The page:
Briggs stroked the fires of conspiracy by claiming that in 1960, while stationed at the Naval Security Group (a successor organization to OP-20-G) records center in Crane, Indiana, he had reviewed the files of the Cheltenham station.
When he checked the files for 4 December, he found they were missing. He said that he wrote a note on the daily intercept log for 4 December that, “all transmissions intercepted by me between 0500 (5:00 AM) and 1300 (1:00 PM) on the above date [of the log sheet for 4 December] are missing from these files & that these intercepts contained the Winds message warning code…” [Exhibit #48]151
Briggs’ claim was fresh fodder for the Pearl Harbor conspiracy advocates. When his story was added to Safford’s old narrative, the result suggested that perhaps the Winds Execute message had been intercepted, processed, and disseminated throughout the Roosevelt administration. The lack of records could be credited to the conspiratorial cover-up performed by unnamed individuals at the behest of unknown leaders. Whatever gaps existed in the narrative of conspiracy could be filled in with insinuation and questions. It took only a few years for the books to appear with Briggs’ story a new feature.
Two books appeared in the early 1980s that featured Briggs’ story. These were John Costello’s The Pacific War, 1941-1945 (1981) and John Toland’s Infamy: Pearl Harbor and its Aftermath (1982).152 Costello discussed the Winds controversy in an appendix to his book. He averred that Safford’s failure to convince people of the cover-up was due largely to his inability to get “backing of powerful [naval] flag officers.”153 Costello also referred to Briggs’ statement that he had copied the Winds message in question. In the end, though, Costello backed off from claiming that a full conspiracy existed, adding that there was little evidence that the message had been sent, just the testimony of Safford and Briggs. But Costello left the matter tinted with a hue of suspicion when he wrote that the issue of the purported missing warning message suggests “the lengths most senior level officers in Washington might have been prepared to go to cover up what could be construed as a fatal omission in not passing on vital intelligence.”154 It is not clear if Costello meant the missing “Winds” message or the warning message Admiral Noyes was prepared to send to Kimmel, but did not send.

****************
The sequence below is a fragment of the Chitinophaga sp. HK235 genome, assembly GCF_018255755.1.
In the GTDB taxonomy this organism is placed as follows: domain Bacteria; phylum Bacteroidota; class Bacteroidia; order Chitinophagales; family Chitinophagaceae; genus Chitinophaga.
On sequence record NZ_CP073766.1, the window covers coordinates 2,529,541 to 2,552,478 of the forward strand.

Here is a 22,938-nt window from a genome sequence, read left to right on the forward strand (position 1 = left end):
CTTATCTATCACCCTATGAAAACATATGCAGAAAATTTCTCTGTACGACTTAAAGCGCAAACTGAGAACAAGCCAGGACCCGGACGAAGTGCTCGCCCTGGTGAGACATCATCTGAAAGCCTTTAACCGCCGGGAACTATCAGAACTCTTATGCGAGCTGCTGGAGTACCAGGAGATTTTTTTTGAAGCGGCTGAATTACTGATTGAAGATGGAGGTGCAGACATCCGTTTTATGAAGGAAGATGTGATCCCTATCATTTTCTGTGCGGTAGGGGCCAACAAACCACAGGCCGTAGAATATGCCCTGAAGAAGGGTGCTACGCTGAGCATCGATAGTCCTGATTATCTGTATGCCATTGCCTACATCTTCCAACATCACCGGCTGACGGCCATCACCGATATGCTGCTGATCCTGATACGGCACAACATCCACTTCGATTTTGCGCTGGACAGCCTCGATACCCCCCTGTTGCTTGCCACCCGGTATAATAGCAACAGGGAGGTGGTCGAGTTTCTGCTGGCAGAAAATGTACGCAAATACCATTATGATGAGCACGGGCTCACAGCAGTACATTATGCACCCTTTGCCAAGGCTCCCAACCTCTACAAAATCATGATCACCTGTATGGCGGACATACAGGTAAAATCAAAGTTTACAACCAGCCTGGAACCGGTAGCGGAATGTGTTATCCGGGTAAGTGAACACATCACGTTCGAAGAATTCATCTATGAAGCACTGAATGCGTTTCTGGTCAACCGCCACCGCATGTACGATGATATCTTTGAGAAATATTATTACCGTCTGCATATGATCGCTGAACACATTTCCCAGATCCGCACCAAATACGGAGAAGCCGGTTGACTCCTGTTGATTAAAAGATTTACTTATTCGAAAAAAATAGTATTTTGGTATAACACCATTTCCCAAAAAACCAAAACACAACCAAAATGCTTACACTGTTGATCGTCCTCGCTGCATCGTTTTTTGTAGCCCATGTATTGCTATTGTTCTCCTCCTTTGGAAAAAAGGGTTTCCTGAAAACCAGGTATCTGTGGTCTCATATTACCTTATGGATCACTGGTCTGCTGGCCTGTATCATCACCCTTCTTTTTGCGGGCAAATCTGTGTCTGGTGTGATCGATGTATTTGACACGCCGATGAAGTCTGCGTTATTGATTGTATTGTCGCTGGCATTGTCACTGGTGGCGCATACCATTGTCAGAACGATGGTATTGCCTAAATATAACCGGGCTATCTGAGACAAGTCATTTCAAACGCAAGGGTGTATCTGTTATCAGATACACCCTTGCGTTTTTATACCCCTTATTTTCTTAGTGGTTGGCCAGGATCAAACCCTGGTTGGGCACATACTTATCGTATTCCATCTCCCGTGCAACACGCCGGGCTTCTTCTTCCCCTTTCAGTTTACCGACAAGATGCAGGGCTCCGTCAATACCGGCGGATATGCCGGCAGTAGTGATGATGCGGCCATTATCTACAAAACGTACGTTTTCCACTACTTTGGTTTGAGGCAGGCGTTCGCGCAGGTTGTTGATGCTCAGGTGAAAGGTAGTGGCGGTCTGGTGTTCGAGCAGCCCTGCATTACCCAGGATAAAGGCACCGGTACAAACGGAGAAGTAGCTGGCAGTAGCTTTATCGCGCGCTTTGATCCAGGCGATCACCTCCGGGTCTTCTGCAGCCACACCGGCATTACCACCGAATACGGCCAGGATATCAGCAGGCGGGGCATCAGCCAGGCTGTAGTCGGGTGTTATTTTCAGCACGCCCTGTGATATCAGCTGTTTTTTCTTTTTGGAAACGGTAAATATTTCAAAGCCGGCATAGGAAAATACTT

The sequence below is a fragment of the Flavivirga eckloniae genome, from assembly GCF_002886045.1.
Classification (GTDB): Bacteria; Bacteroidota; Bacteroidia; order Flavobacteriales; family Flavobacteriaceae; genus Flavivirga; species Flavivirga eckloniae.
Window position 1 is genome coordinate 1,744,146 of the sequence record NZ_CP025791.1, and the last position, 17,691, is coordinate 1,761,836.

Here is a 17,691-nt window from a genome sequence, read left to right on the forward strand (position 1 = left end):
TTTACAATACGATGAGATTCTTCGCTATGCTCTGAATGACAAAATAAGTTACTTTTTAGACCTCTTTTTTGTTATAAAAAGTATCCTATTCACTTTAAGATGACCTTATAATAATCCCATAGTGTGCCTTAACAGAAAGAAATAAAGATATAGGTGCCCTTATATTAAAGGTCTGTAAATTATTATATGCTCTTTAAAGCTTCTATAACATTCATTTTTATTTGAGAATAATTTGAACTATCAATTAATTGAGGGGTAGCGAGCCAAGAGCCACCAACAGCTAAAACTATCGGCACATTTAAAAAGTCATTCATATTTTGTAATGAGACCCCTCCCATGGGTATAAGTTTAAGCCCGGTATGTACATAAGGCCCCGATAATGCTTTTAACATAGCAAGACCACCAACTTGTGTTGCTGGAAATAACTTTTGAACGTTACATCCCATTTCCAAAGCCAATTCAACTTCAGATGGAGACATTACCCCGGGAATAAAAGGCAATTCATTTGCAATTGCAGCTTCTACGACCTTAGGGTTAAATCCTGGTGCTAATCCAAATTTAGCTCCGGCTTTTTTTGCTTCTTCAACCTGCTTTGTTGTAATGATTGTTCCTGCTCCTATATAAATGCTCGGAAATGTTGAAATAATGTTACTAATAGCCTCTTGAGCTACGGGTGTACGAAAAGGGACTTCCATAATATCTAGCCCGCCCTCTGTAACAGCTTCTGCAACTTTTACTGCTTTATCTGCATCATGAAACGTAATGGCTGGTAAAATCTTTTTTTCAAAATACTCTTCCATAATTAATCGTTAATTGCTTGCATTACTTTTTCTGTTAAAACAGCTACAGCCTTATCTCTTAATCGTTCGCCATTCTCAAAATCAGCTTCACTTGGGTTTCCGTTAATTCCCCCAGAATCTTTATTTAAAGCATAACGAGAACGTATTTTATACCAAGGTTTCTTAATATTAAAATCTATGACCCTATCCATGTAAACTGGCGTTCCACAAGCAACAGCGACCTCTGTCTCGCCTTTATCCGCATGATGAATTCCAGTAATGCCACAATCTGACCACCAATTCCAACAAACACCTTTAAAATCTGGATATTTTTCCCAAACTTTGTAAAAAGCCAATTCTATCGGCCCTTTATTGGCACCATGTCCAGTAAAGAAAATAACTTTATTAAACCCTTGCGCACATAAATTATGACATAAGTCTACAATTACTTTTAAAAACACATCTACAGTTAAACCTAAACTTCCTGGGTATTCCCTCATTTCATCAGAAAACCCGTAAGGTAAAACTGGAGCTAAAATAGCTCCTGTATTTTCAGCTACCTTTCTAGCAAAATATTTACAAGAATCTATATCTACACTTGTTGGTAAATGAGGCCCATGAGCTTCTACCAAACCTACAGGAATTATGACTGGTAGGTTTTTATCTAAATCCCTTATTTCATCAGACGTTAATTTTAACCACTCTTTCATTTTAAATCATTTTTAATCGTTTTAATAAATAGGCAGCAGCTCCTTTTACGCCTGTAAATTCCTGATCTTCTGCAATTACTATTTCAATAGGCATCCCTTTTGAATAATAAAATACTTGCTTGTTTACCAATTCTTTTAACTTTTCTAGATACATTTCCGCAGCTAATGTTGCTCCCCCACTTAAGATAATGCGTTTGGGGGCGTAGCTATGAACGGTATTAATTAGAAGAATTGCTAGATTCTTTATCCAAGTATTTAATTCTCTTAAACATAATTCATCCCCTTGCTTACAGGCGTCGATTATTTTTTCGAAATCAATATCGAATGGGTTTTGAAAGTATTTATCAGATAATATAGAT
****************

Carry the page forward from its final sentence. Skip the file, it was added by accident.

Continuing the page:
Toland, in his narrative of events, similarly rehashed all of Safford’s charges, cloaking them in the fabric of a massive government-wide conspiracy. Toland added Briggs’ dramatic wrinkles to the story, treating them as a major part of his narrative. In Toland’s version, Briggs stated that he had been in contact with Safford during the congressional hearings. He had admitted he had copied the Winds message, and then offered to testify to this effect. However, according to Briggs, his commanding officer intervened and ordered him not to get involved. Briggs said that this order had originated from “someone” on the JCC staff.155
Source: Center for Cryptologic History National Security Agency, 2008
Robert J. Hanyok and David P. Mowry
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